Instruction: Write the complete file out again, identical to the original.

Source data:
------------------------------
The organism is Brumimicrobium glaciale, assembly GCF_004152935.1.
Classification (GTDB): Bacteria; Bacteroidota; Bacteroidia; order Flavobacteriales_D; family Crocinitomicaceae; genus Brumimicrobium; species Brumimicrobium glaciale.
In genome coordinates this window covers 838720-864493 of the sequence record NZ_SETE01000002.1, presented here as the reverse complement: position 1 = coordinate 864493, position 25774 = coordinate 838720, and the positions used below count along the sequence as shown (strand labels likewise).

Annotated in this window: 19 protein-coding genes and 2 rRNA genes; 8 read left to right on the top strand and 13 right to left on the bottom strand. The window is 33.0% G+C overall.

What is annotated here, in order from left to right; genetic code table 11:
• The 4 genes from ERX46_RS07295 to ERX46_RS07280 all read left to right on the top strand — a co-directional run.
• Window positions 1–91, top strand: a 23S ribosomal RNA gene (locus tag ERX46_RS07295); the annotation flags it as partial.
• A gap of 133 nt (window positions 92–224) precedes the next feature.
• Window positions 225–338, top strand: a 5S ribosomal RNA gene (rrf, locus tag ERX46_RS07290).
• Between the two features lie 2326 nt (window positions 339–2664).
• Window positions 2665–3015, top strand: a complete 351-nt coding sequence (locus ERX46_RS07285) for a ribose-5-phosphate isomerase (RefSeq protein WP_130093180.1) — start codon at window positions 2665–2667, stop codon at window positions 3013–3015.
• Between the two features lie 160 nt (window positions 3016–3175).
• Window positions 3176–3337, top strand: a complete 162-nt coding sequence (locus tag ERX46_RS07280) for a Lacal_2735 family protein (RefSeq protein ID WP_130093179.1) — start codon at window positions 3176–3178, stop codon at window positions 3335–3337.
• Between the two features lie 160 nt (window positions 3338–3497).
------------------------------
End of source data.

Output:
The organism is Brumimicrobium glaciale, assembly GCF_004152935.1.
Classification (GTDB): Bacteria; Bacteroidota; Bacteroidia; order Flavobacteriales_D; family Crocinitomicaceae; genus Brumimicrobium; species Brumimicrobium glaciale.
In genome coordinates this window covers 838720-864493 of the sequence record NZ_SETE01000002.1, presented here as the reverse complement: position 1 = coordinate 864493, position 25774 = coordinate 838720, and the positions used below count along the sequence as shown (strand labels likewise).

Annotated in this window: 19 protein-coding genes and 2 rRNA genes; 8 read left to right on the top strand and 13 right to left on the bottom strand. The window is 33.0% G+C overall.

What is annotated here, in order from left to right; genetic code table 11:
• The 4 genes from ERX46_RS07295 to ERX46_RS07280 all read left to right on the top strand — a co-directional run.
• Window positions 1–91, top strand: a 23S ribosomal RNA gene (locus tag ERX46_RS07295); the annotation flags it as partial.
• A gap of 133 nt (window positions 92–224) precedes the next feature.
• Window positions 225–338, top strand: a 5S ribosomal RNA gene (rrf, locus tag ERX46_RS07290).
• Between the two features lie 2326 nt (window positions 339–2664).
• Window positions 2665–3015, top strand: a complete 351-nt coding sequence (locus ERX46_RS07285) for a ribose-5-phosphate isomerase (RefSeq protein WP_130093180.1) — start codon at window positions 2665–2667, stop codon at window positions 3013–3015.
• Between the two features lie 160 nt (window positions 3016–3175).
• Window positions 3176–3337, top strand: a complete 162-nt coding sequence (locus tag ERX46_RS07280) for a Lacal_2735 family protein (RefSeq protein ID WP_130093179.1) — start codon at window positions 3176–3178, stop codon at window positions 3335–3337.
• Between the two features lie 160 nt (window positions 3338–3497).